Roberto Bolaño’s now-famous praise of the writer Andrés Neuman, who must have been no older than 23 when it was written, is remarkable not only for its epic pronouncements (“the literature of the 21st century will belong to Neuman and a few of his blood brothers”), but also for its fearfulness. “When I come across these young writers it makes me want to cry,” Bolaño writes. “I don’t know what the future holds for them.”
Still, as much as Bolaño is channeling a paternal dread about what lurks just beyond the horizon of the impending century, he is more afraid of the young Neuman, whose first novel “enthralls” and “hypnotizes” him. “Nothing in this novel sounds contrived,” Bolaño writes. Neuman’s fiction, his “dream of great literature,” he concludes, is accomplished with “frightening ease.”
Bolaño, it turns out, was right to be afraid. The 21st century is as desperate and violent as he imagined, and Andrés Neuman has continued to mesmerize his readers seemingly without effort. Neuman’s grasp on the reader’s attention is so total, in fact, that she can only acknowledge she has been hypnotized once the session has ended.
Or maybe it’s better to think of Neuman’s fiction not as hypnosis, but as a perpetual allegory of “the talking cure” of psychoanalysis. Of his books translated into English, Traveler of the Century is a novel of ideas set in 19th century Europe, yes, but it is also a wellspring of conversation — of talking — about art and aesthetics, dreams and politics — concepts that threaten to overwhelm or enrich the self. And last year’s Talking to Ourselves, an impossibly slim novel that somehow lives up to its title, arranges the voices of a family a cappella, traces the gaps and overlaps that form between them with delicacy and care. Reading these books is like hearing consciousness ring through a chapel.
Neuman’s new collection of stories, translated by Nick Caistor and Lorenza Garcia, is titled The Things We Don’t Do, and, if anything, it reveals an author refining his method, which is nothing less than allowing a multitude of voices to speak themselves into existence, to circumnavigate and circumscribe their relation to the world and other voices, then to speak themselves, perhaps, into nonexistence. In other words, each “character” in The Things We Don’t Do is what Neuman describes as a “self that narrates itself.”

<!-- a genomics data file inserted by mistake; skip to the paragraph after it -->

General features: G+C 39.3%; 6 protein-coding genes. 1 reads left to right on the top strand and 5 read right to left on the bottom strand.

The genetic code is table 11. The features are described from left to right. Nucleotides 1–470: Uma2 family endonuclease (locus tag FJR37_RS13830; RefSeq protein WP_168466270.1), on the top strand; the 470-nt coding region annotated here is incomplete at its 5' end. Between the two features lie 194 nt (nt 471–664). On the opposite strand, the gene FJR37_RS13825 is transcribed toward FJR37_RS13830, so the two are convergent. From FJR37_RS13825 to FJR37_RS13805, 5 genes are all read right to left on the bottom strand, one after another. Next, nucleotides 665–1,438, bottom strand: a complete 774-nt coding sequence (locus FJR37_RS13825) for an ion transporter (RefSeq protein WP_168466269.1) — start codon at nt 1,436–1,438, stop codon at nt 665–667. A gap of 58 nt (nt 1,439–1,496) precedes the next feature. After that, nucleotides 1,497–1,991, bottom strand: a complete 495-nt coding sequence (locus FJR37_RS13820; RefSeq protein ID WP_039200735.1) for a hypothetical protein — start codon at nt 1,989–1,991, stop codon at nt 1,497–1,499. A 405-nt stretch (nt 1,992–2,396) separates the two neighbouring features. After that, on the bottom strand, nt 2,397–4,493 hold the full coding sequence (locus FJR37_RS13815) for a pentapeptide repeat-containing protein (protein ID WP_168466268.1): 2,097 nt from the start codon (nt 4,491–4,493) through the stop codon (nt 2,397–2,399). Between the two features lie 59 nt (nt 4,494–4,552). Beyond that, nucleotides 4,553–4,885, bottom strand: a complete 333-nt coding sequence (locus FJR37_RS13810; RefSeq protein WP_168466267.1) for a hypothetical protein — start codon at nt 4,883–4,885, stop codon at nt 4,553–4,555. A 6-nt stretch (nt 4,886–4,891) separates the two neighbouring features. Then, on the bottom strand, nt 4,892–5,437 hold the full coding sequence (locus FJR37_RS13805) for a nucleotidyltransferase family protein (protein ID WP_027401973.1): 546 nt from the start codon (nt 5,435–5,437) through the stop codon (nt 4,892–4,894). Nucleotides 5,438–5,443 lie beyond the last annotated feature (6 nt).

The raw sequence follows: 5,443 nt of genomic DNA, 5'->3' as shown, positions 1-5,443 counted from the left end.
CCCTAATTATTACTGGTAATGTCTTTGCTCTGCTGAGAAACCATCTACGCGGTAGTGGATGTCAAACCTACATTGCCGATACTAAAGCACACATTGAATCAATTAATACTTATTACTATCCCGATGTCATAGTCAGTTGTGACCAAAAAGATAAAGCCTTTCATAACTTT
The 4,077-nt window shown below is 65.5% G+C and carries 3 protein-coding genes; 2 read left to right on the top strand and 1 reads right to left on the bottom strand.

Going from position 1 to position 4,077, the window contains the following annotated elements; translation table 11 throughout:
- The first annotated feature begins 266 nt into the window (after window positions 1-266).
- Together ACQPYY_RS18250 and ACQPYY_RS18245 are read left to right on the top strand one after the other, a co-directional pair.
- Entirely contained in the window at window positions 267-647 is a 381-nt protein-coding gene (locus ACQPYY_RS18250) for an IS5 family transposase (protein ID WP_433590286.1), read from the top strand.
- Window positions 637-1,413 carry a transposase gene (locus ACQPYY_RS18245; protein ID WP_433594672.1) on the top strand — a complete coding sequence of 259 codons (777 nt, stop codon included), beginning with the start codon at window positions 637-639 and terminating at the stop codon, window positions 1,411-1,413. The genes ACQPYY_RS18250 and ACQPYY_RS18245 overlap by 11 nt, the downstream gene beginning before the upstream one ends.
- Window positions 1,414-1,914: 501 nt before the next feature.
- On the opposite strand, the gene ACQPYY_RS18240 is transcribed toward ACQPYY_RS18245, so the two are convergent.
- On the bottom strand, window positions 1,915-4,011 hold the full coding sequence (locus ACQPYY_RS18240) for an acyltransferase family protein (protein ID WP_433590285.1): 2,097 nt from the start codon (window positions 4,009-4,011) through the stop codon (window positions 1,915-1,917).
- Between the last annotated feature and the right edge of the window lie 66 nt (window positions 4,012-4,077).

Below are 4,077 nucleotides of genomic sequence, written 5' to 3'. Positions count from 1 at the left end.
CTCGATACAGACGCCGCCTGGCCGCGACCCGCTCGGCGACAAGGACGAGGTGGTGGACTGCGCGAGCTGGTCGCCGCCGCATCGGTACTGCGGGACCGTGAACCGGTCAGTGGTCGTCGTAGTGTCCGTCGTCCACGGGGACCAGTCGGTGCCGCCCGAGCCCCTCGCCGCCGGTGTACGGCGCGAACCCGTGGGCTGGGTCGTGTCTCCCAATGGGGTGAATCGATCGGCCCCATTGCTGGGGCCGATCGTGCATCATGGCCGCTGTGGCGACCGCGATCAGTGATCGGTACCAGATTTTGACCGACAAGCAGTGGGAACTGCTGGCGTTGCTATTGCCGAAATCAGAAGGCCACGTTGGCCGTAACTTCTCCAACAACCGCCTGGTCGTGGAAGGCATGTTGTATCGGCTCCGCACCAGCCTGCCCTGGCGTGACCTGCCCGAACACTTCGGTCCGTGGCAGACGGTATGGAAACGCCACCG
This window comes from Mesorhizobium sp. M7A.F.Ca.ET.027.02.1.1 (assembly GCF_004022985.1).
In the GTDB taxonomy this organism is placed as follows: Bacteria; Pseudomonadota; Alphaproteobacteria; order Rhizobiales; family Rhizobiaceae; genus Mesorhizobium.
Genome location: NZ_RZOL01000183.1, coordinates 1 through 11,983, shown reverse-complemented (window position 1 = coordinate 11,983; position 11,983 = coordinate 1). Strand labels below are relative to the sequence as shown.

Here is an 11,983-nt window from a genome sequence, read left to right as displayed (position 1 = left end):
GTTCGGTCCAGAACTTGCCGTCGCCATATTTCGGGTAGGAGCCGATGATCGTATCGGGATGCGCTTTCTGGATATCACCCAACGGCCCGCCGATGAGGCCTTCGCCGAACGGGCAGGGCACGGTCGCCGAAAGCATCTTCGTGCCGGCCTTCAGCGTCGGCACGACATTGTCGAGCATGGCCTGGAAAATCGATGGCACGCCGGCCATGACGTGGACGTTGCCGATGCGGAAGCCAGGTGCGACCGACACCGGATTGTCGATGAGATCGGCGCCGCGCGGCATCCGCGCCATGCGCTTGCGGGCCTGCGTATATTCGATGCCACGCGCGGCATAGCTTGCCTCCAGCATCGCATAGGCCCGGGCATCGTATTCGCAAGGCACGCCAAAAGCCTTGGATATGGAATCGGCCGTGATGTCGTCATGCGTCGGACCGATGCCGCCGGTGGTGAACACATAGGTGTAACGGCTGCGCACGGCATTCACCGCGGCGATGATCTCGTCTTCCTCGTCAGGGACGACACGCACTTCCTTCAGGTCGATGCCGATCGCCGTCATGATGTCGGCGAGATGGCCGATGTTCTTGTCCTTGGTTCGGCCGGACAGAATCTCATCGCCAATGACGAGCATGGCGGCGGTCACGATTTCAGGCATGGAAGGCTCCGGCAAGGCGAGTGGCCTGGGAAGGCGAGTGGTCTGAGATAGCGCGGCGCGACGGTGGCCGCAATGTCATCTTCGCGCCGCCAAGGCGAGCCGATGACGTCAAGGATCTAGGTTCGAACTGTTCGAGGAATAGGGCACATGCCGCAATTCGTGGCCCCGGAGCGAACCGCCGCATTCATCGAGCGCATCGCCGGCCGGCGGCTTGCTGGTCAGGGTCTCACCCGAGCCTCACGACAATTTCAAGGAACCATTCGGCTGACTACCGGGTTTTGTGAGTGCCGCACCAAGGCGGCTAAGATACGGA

The only difference, in this case, is that Neuman relies on the small, deliberate footsteps of short fiction to traverse much wider terrain. The stories presented here are brief, often only a page or two in length, but the range of human experience is alarming.
Thankfully, given the expanse of the territory, the stories in The Things We Don’t Do are arrayed into themed sections. (The book, then, can be read story-by-story or section-by-section, or, as I did, you’ll probably just read it straight through.)
In the title section, Neuman playfully unravels the buried insecurities, false modesties, and intense attachments that underlie romantic relationships. In “A Terribly Perfect Couple,” for instance, we find a modern couple absurdly paralyzed by their symmetrical ideals, beliefs, and behaviors. (Neuman is preoccupied with symmetry). In a story also titled “The Things We Don’t Do,” on the other hand, a lover — it could be your lover, or someone else’s — admires the imaginative potential of mutual failure:
I like the anticipatory tremor in our muscles from the exercises we list without doing, the gyms we never join, the healthy habits we conjure as if simply by desiring them, our bodies will glow from their radiance. I like the travel guides you browse with that absorption I so admire, and whose monuments, streets, and museums we will never set foot in…
In “Relatives and Strangers,” Neuman deals with family history and illness and death by courting and then nullifying a number of clichés. (Neuman is, as Bolaño said, plainly unafraid.) The result is unsentimental and often profound. “Death multiples our attention,” a character says as his mother is dying. “It wakes us twice.”
Later sections are devoted variously to moral self-assessment (“The Innocence Test”), our natural and human relation to language (“End and Beginning of Lexis”), and, a personal favorite, the final moments of life (“The Last Minute”), or the beginning moments of death — however you would prefer to describe it.
To write such wide-ranging fiction of selves — of voices that overhear themselves while talking, while becoming selves — requires an intuition, an ability to anticipate the inner conversations of others. One of these others is, of course, the reader. As a reader of The Things We Don’t Do, I was startled to find a number of the notes I had made in the book’s margins show up in its final section, “Dodecalogues from a Storyteller,” which provides a series of aphorisms about writing short fiction. “Neuman is preoccupied with symmetry,” I wrote above, but he was ahead of me: “While short-story writers perpetrate symmetries, their characters forgive them through their own imperfections.”
Neuman had overheard me overhearing him, and he had written it down. I said I was startled as I closed The Things We Don’t Do. Maybe now I am afraid.